The Truth About The Scopes Trial

Quit monkeying around

On April 24, 1925, a high school teacher named John Scopes taught a class in Dayton, Tennessee, using a state-mandated textbook that included a chapter explaining Darwin’s theory of evolution. In doing so, Scopes was in violation of Tennessee’s Butler Act, passed earlier in the year. He was arrested, tried, convicted, and fined $100. The verdict was later overturned on a technicality, but the case has gone down in history as an example of faith against science, ignorance against knowledge, and tradition against progress. This conception of the Scopes trial was only reinforced by the famous 1960 film, Inherit the Wind, starring Gene Kelly and Spencer Tracy.

But that version of the story is too simple. The real story of how the Scopes Trial came about, and why, is far more interesting and intriguing. And it shows us the complications and conflicting motives of all those who were involved.

Essentially, the trial itself was a publicity stunt cooked up by the city fathers of Dayton (population 6,000) in an effort to bring visitors and money to the town. In this they were very successful. The Scopes Trial was a huge event and attracted national and international attention.

Here’s what happened, and it all happened rather quickly: the state of Tennessee passed the Butler Act, which forbade the teaching of evolution in state schools, on March 25, 1925. In response, the American Civil Liberties Union (ACLU) offered to pay the legal fees of any Tennessee teacher who was willing to challenge the law.

Enter George Rappleyea, the manager of the local coal company. He called a meeting of a Dayton notables on April 5 and convinced them that a challenge to the Butler Act would draw exactly the kind of attention the town needed. They agreed, and called for one of the local teachers, John T. Scopes. They asked him if he’d be willing to admit to teaching evolution and suffer the consequences under the Butler Act. Scopes told them that he couldn’t be absolutely sure that he had taught evolution in the sense that he was teaching the truth of evolution, but that he had gone over the evolutionary chart with the students during class. But he said, “If you can prove that I’ve taught evolution and that I can qualify as a defendant, then I’ll be willing to stand trial.”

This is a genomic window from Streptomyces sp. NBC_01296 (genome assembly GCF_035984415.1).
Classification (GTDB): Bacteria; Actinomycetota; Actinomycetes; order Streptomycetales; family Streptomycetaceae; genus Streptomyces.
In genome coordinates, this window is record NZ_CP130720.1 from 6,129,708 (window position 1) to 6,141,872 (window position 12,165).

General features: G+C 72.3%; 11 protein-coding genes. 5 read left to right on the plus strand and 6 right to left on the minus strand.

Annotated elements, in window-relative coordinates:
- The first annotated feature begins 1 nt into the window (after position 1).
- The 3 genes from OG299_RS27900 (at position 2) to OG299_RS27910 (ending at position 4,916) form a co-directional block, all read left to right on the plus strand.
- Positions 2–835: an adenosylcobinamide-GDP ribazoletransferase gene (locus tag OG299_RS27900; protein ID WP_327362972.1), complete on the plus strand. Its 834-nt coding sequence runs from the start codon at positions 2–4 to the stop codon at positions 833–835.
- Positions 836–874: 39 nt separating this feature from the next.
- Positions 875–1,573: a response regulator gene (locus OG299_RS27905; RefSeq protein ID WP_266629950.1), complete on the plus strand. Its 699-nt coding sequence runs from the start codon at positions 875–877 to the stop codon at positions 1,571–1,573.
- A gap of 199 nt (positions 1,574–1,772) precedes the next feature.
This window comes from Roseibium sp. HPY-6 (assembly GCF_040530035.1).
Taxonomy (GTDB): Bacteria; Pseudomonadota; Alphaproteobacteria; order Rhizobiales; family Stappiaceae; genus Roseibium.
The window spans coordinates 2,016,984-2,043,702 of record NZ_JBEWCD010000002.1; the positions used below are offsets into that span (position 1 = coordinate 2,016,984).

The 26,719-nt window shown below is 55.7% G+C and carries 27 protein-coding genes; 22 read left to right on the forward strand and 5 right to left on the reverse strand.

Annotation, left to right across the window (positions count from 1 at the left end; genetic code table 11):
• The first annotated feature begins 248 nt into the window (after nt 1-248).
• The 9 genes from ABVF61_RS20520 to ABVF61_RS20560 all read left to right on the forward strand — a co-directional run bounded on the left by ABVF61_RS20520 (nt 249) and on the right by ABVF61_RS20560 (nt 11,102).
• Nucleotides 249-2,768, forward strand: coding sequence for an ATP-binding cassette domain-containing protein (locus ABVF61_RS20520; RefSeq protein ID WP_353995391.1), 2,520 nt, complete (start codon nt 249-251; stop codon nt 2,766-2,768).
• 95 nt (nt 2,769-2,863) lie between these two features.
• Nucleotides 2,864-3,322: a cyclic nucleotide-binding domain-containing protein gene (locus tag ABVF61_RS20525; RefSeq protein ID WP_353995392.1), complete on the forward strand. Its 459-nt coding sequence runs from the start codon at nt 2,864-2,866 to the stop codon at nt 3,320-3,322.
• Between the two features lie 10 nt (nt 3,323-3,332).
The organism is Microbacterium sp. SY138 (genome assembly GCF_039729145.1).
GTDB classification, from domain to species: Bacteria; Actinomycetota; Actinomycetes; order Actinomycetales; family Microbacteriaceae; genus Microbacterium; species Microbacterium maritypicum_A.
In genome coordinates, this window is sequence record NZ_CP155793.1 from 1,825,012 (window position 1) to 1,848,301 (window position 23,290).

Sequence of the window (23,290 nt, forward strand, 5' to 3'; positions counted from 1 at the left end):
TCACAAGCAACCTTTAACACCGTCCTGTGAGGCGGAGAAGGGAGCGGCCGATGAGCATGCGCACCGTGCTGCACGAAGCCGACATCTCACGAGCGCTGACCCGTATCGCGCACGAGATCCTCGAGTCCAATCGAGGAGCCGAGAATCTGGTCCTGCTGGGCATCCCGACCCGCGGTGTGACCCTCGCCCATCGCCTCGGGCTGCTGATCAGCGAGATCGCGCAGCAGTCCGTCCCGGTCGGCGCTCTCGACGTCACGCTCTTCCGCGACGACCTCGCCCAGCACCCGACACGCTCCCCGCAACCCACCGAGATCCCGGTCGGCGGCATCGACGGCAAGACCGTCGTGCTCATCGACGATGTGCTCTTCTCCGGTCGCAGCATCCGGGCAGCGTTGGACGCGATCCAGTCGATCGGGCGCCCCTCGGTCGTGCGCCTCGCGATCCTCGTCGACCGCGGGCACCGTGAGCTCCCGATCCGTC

They all agreed to go ahead with the plan, and Scopes went over the theory of evolution with his students on April 24th, leading to his arrest. But clearly Scopes was in on the plan. Between his arrest and his indictment on May 25, he convinced his students to testify against him during the hearing. He even helped them prepare their testimony and coached them in how best to answer questions. And Scopes was duly indicted of violating the Butler Act.

Then the promotion machine went into high gear. Local lawyers had been appointed for both the prosecution and the defense, but George Rappleyea realized that only famous lawyers and orators would boost the chances of garnering the attention for the trial that Dayton was looking for. He wrote to the prominent British novelist, H.G. Wells, and asked him to be on the defense team. Wells declined, partly because he was not licensed to practice law in the United States, or even in England.

Other civic and religious leaders in Dayton used their connections with national organizations such as the World Christian Fundamentals Association to help find the most prominent attorneys for the case. In addition to other lawyers, they were able to convince William Jennings Bryan, the former Secretary of State, former Democratic presidential candidate, and greatly-admired social and political reformer, to join the prosecution. Bryan was a thunderous orator, a ferocious Christian, and a committed anti-evolutionist. He was also one of the most famous men in the country.